Foto Vrijdag 2.43 Apples and Pears

Fruit
I’ve had fruit on the brain recently. More in a baked form than fresh, though. The autumn weather — and my increased consumption of coffee — makes me start craving baked good. Rather than going full-out chocolate gorging, I’ve decided to at least try to add some fruit into my baked goods. These two apples — two of only three that appeared on our apple tree this year — were turned into apple crumbles this week. Today, I plan on buying more apples from Albert Heijn (it’s their food magazine sitting beneath the apples), so I can make some apple muffins for my morning breakfast.

As for the photo, I used the Instagram app to take this photo. I still haven’t replaced my camera batteries that died on Sunday. I like the mix of real and fake in the photo itself, and the soft, muted tones supplied by the app give it a bit of a Victorian, antique feel. Cozy. Gezellig even!

Cooking MacGyver Style

Creative Cooking
I’ve been getting creative with various household items to get some cooking done recently. I like to call it cooking, MacGyver style. (If you’re not familiar with MacGyver, he was a television character famous for getting out of tight situations with a bit of creativity, some duct tape, and a Swiss Army knife.)

One of my regular improvs is my version of a cooling rack. You see, in the past, it seemed that a cooling rack invariably seemed to come with any house we bought, so I never had to buy one. Unfortunately, I didn’t bring them with me when we moved, and I haven’t seen any on the few occasions I think to look for one here. As a result, when it comes time to cool some sort of baked good, I’ve had to get creative. My go-to way of working these days is to take a handful of metal skewers we have and spreading them out across a plate. I don’t bake in large batches, so this usually fits my rare baking needs. It’s surprisingly effective!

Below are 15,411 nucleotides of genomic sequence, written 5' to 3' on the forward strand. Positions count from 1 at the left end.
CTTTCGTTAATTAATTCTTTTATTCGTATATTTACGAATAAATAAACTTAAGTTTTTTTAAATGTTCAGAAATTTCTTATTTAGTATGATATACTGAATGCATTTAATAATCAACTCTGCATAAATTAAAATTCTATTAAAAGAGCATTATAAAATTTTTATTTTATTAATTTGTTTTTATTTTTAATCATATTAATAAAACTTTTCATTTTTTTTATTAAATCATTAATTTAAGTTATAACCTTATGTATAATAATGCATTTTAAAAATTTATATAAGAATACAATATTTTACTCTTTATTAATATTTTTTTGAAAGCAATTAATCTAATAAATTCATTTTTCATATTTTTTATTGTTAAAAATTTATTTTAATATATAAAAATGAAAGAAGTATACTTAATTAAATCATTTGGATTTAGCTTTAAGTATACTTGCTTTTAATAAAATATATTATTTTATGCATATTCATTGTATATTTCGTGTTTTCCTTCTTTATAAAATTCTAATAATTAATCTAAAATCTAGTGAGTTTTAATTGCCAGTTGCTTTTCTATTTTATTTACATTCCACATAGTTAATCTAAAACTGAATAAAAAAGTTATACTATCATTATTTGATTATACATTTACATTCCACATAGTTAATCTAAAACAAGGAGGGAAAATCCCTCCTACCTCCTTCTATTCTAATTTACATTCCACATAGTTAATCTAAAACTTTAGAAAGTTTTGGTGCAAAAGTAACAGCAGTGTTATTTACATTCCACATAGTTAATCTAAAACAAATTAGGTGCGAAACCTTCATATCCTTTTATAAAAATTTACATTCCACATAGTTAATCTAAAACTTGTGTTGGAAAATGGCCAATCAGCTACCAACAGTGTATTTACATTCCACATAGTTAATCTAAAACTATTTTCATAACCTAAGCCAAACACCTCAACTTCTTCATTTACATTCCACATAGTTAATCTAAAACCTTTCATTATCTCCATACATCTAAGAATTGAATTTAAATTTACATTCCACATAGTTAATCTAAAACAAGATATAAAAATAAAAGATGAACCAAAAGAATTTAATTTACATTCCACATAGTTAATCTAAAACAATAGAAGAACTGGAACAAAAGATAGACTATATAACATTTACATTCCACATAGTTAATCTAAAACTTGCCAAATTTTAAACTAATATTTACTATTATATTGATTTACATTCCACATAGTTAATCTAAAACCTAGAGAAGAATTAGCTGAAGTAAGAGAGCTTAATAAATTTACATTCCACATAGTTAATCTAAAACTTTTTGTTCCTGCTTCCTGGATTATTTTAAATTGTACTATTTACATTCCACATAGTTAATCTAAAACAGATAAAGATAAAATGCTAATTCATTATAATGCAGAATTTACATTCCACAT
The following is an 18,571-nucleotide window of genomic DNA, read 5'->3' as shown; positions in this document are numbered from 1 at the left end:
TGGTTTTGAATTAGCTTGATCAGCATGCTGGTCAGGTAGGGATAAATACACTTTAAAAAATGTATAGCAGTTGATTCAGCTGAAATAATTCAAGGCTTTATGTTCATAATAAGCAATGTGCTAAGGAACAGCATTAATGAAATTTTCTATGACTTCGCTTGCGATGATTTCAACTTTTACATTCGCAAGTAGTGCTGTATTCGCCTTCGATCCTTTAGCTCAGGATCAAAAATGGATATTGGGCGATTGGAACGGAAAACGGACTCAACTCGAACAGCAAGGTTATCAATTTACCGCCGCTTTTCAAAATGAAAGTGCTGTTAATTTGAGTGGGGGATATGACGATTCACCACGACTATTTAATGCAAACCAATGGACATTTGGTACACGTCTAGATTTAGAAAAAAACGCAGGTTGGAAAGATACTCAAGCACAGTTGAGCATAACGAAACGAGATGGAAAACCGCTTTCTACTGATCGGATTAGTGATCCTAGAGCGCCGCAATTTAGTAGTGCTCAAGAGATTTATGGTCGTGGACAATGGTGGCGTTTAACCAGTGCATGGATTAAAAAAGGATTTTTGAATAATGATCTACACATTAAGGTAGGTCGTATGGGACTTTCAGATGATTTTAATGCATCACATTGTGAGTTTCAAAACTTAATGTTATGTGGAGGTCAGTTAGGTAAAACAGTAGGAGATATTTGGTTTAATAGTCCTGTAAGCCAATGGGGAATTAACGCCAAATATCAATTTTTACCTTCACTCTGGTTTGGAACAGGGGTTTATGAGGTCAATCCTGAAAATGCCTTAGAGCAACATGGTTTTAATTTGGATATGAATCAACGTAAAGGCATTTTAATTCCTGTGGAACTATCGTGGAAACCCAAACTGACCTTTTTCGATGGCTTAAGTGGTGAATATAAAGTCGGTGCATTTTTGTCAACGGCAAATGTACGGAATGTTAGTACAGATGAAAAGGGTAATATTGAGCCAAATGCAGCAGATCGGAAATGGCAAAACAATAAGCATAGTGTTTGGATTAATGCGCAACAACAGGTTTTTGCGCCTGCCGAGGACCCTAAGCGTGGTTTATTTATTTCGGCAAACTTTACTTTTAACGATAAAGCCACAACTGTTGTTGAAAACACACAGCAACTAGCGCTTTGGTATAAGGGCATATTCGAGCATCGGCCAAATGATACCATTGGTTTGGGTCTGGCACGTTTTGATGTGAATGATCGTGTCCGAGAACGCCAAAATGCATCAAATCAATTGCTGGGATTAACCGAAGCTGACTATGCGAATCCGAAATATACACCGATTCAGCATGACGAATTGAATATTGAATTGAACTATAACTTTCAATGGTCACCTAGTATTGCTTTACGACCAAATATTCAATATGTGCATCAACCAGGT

Going MacGyver
It also takes up very little storage space when not in use, so I’m tempted to not bother buying a proper cooling rack any time soon. If I plan to do any larger batches of baking, I could just buy more skewers! One of my favorite tv chefs in the US was Alton Brown, who always insisted that any kitchen tool should be able to serve more than one purpose. I think he’d be proud of my ingenuity!

As for the cupcakes in my shots, they’re not going to be as good as those made by American Baking Company, but they are on the healthier side of the cupcake divide. They’re an old Weight Watchers recipe that I have and now know by heart. They suit my need for a little bit of something chocolate on occasion.

Chocolate Cupcakes
3/4 cup all-purpose flour
1/2-cup brown sugar + 1 tbsp brown sugar
3 tbsp cocoa powder
1/2 tsp baking soda
1/4 tsp salt
1/4 cup apple sauce (no sugar added) (I use the individually portioned apple sauce cups)
1/2 cup water
1/2 tsp vanilla extract
1/2 tsp apple cider vinegar (I tend to just use natural vinegar now)
1 1/2 tsp melted butter (I use the liquid stuff)

First combine the dry ingredients and mix them together well. Then add in the liquid ingredients and stir just to combine. Then spoon the filling into a prepared 12-piece muffin tin and bake at 350F/180C for around 18-22 minutes.

I eat them plain, although they’re also good spread with a bit of Nutella. You can also add in a 1/4 cup or so of chocolate chips/pieces. Or sprinkle some hagelslag on top before baking. I’ve also used this recipe to make regular cakes. They’re not the end-all and be-all of chocolate cake, but they’re not bad when you want something chocolate, but also want to avoid lots of calories.